Tuesday, March 23, 2010

Targets

Targets [title on Finnish tv] / Skott på levande mål / Levande mål [title on print]. US © 1967 Saticoy Productions [30 Dec 1967], released 1968. [EX: Roger Corman, n.c.]. P+D+ED: Peter Bogdanovich. Ass. P: Daniel Selznick. SC: Peter Bogdanovich - from a story by Polly Platt, Peter Bogdanovich. DP: Laszlo Kovacs - color by Pathé. PD: Polly Platt. S: Sam Kopetzky. S ED: Verna Fields. Cast: Boris Karloff (Byron Orlok), Tim O'Kelly (Bobby Thompson), Nancy Hsueh (Jenny), James Brown (Robert Thompson, Sr.), Sandy Baron (Kip Larkin), Arthur Peterson (Ed Loughlin), Mary Jackson (Charlotte Thompson), Tanya Morgan (Ilene Thompson), Monty Landis (Marshall Smith), Peter Bogdanovich (Sammy Michaels), Paul Condylis (Drive-in manager). - Footage from The Terror (Roger Corman, 1963) with Boris Karloff, Jack Nicholson, Sandra Knight, and Dick Miller. Footage from The Criminal Code (Howard Hawks, 1931) with Boris Karloff. 91 min. A SFI print [ok, opening The Terror footage faded red, the rest a bit faded without colour distortion, towards the end there was a reflection from the projection booth visible on the screen in the night scenes] with Swedish subtitles by Torsten Manns viewed at Cinema Orion, Helsinki (Horror Star Parade), 23 March 2010.

This film was never released in Finland, but I believe I saw it in 1970 during an American film week, or maybe there were impressive clips of it on Finnish tv at the time in a programme discussing the film week and the New Hollywood. Anyway, I haven't seen the film since, and it was much better than I expected.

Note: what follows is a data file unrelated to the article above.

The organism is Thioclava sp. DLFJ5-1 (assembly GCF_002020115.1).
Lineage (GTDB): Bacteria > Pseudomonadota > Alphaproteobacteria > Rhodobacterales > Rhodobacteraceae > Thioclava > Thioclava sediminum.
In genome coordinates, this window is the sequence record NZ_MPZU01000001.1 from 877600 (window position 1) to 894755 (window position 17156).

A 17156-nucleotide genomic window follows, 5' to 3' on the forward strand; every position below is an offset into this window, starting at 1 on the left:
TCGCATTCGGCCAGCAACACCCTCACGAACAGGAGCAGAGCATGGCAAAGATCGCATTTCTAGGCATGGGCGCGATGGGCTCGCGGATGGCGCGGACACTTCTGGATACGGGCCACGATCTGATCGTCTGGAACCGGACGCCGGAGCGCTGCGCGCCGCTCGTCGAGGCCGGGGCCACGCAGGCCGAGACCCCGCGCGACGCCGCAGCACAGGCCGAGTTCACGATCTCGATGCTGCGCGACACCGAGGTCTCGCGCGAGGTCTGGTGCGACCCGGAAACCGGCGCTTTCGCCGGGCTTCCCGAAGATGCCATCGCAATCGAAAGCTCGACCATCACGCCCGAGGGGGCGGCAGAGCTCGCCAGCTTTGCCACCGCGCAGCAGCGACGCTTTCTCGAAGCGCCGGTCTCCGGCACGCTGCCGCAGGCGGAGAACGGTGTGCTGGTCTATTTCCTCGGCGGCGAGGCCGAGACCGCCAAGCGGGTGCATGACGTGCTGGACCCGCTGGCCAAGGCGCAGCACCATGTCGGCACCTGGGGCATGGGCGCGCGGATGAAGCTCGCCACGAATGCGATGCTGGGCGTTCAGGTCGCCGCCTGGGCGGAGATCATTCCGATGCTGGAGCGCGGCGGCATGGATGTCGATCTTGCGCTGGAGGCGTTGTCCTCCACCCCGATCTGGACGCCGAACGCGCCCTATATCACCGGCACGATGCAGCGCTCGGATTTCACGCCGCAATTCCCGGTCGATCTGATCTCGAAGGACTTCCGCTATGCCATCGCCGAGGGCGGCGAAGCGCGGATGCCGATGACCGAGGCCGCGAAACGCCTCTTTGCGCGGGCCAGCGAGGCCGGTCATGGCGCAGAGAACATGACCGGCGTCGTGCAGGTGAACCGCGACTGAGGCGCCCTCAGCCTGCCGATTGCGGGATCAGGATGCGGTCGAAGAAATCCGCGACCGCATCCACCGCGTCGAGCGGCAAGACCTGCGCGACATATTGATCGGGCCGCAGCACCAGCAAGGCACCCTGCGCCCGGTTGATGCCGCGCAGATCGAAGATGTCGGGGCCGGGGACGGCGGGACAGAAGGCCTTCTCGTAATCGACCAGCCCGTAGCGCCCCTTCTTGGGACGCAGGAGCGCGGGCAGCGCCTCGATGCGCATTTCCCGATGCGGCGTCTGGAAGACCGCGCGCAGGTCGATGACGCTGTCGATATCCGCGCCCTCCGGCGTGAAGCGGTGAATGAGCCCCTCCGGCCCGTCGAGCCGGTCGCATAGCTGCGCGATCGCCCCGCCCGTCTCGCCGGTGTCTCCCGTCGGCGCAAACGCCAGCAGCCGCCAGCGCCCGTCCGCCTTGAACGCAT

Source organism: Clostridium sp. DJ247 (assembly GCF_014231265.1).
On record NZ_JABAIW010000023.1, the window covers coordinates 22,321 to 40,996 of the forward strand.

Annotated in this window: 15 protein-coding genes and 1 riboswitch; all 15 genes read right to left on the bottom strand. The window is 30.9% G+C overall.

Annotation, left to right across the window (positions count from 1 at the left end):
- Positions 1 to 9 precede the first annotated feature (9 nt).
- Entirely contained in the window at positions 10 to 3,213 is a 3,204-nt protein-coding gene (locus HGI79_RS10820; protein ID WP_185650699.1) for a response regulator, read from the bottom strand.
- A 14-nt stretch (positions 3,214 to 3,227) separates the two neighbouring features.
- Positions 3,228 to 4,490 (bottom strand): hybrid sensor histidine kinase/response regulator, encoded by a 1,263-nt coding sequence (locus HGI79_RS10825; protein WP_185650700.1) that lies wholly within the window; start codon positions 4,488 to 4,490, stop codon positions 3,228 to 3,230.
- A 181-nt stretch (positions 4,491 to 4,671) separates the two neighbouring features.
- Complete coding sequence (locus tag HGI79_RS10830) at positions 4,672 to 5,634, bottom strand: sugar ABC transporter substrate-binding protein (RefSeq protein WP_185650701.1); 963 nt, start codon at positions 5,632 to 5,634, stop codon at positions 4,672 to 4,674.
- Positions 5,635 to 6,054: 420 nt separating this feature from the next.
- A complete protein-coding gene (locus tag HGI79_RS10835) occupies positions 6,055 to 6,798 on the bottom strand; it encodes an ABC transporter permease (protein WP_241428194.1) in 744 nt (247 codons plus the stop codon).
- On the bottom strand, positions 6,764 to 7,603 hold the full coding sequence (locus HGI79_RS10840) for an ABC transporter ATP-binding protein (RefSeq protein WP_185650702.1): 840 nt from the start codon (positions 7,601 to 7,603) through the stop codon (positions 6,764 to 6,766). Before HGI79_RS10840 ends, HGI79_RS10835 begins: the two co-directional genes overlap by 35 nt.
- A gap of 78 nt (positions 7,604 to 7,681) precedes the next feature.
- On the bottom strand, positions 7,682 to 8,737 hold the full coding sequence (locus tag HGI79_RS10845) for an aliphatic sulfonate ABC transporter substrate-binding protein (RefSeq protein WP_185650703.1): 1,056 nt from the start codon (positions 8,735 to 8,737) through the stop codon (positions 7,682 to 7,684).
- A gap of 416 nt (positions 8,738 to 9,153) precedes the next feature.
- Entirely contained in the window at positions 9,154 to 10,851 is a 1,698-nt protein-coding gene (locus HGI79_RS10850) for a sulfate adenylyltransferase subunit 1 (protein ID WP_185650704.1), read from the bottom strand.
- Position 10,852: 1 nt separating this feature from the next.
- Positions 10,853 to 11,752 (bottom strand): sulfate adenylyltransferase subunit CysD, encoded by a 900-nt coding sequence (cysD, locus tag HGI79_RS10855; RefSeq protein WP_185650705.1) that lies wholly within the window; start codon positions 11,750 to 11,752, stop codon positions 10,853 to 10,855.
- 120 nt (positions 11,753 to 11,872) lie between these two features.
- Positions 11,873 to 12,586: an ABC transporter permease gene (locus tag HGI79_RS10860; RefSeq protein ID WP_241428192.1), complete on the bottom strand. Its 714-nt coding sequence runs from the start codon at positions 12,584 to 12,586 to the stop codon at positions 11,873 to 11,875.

The film is topical also in Finland since the Jokela and Kauhajoki school killings. In Targets, a normal white young man, happily married, with a loving father and mother, first kills everybody at home (the father happens not to be present at the moment) and then starts to kill random victims on a freeway and in a drive-in cinema. He has an impressive collection of firearms, and he has been avidly doing target practice together with his father.

There is a foreword in the film that there is no effective gun control law in the United States.

There is another story in the film, that of Boris Karloff, here called Byron Orlok, a horror film star who has decided to retire. The scenes at the preview, at Karloff's hotel room, and at the drive-in-cinema are full of affectionate and satirical observations. The storylines merge at the end as Karloff stops the killer who has been shooting at the audience through a hole in the screen.

One of the ideas of the film is that violent urges are real and it can be healthy to process them through the medium of the cinema. As everyone familiar with the horror film scene knows, artists working in that field tend to be gentle and tender personalities, such as Boris Karloff (1887-1969) reportedly was, and as he is portrayed here. The performance is one his career best.

An assured and thoughtful debut film from Peter Bogdanovich.

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